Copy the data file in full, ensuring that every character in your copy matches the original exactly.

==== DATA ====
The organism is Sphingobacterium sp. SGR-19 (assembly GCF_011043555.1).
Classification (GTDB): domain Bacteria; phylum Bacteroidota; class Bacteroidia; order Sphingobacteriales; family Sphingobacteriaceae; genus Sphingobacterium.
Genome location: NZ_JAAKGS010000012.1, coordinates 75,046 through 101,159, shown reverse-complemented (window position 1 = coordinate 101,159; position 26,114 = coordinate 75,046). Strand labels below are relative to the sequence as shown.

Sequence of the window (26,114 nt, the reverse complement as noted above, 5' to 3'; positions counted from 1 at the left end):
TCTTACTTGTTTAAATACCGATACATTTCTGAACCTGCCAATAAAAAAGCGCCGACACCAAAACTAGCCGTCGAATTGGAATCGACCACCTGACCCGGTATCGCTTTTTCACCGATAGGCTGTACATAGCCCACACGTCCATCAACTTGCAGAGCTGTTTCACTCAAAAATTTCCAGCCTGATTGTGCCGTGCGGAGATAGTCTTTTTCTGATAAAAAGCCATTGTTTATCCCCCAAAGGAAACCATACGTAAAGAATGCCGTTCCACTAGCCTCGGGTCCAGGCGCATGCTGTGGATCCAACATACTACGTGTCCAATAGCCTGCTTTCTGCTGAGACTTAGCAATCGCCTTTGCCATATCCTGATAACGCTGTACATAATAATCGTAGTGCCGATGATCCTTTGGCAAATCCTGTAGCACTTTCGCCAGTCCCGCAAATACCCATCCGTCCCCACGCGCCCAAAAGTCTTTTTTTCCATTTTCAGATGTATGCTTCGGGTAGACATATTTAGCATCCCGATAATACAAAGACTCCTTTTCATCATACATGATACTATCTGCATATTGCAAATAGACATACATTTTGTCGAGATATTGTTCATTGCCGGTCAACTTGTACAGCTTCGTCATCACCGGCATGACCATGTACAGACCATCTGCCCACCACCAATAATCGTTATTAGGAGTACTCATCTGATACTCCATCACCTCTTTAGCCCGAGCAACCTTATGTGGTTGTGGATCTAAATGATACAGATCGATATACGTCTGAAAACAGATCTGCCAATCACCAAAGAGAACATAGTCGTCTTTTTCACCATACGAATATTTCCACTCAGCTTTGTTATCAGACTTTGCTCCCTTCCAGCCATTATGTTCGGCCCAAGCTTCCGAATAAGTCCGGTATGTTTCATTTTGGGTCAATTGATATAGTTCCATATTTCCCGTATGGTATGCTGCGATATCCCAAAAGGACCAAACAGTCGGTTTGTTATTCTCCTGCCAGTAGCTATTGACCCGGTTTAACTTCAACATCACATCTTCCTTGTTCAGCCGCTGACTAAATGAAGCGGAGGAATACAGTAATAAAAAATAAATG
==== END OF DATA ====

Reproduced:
The organism is Sphingobacterium sp. SGR-19 (assembly GCF_011043555.1).
Classification (GTDB): domain Bacteria; phylum Bacteroidota; class Bacteroidia; order Sphingobacteriales; family Sphingobacteriaceae; genus Sphingobacterium.
Genome location: NZ_JAAKGS010000012.1, coordinates 75,046 through 101,159, shown reverse-complemented (window position 1 = coordinate 101,159; position 26,114 = coordinate 75,046). Strand labels below are relative to the sequence as shown.

Sequence of the window (26,114 nt, the reverse complement as noted above, 5' to 3'; positions counted from 1 at the left end):
TCTTACTTGTTTAAATACCGATACATTTCTGAACCTGCCAATAAAAAAGCGCCGACACCAAAACTAGCCGTCGAATTGGAATCGACCACCTGACCCGGTATCGCTTTTTCACCGATAGGCTGTACATAGCCCACACGTCCATCAACTTGCAGAGCTGTTTCACTCAAAAATTTCCAGCCTGATTGTGCCGTGCGGAGATAGTCTTTTTCTGATAAAAAGCCATTGTTTATCCCCCAAAGGAAACCATACGTAAAGAATGCCGTTCCACTAGCCTCGGGTCCAGGCGCATGCTGTGGATCCAACATACTACGTGTCCAATAGCCTGCTTTCTGCTGAGACTTAGCAATCGCCTTTGCCATATCCTGATAACGCTGTACATAATAATCGTAGTGCCGATGATCCTTTGGCAAATCCTGTAGCACTTTCGCCAGTCCCGCAAATACCCATCCGTCCCCACGCGCCCAAAAGTCTTTTTTTCCATTTTCAGATGTATGCTTCGGGTAGACATATTTAGCATCCCGATAATACAAAGACTCCTTTTCATCATACATGATACTATCTGCATATTGCAAATAGACATACATTTTGTCGAGATATTGTTCATTGCCGGTCAACTTGTACAGCTTCGTCATCACCGGCATGACCATGTACAGACCATCTGCCCACCACCAATAATCGTTATTAGGAGTACTCATCTGATACTCCATCACCTCTTTAGCCCGAGCAACCTTATGTGGTTGTGGATCTAAATGATACAGATCGATATACGTCTGAAAACAGATCTGCCAATCACCAAAGAGAACATAGTCGTCTTTTTCACCATACGAATATTTCCACTCAGCTTTGTTATCAGACTTTGCTCCCTTCCAGCCATTATGTTCGGCCCAAGCTTCCGAATAAGTCCGGTATGTTTCATTTTGGGTCAATTGATATAGTTCCATATTTCCCGTATGGTATGCTGCGATATCCCAAAAGGACCAAACAGTCGGTTTGTTATTCTCCTGCCAGTAGCTATTGACCCGGTTTAACTTCAACATCACATCTTCCTTGTTCAGCCGCTGACTAAATGAAGCGGAGGAATACAGTAATAAAAAATAAATG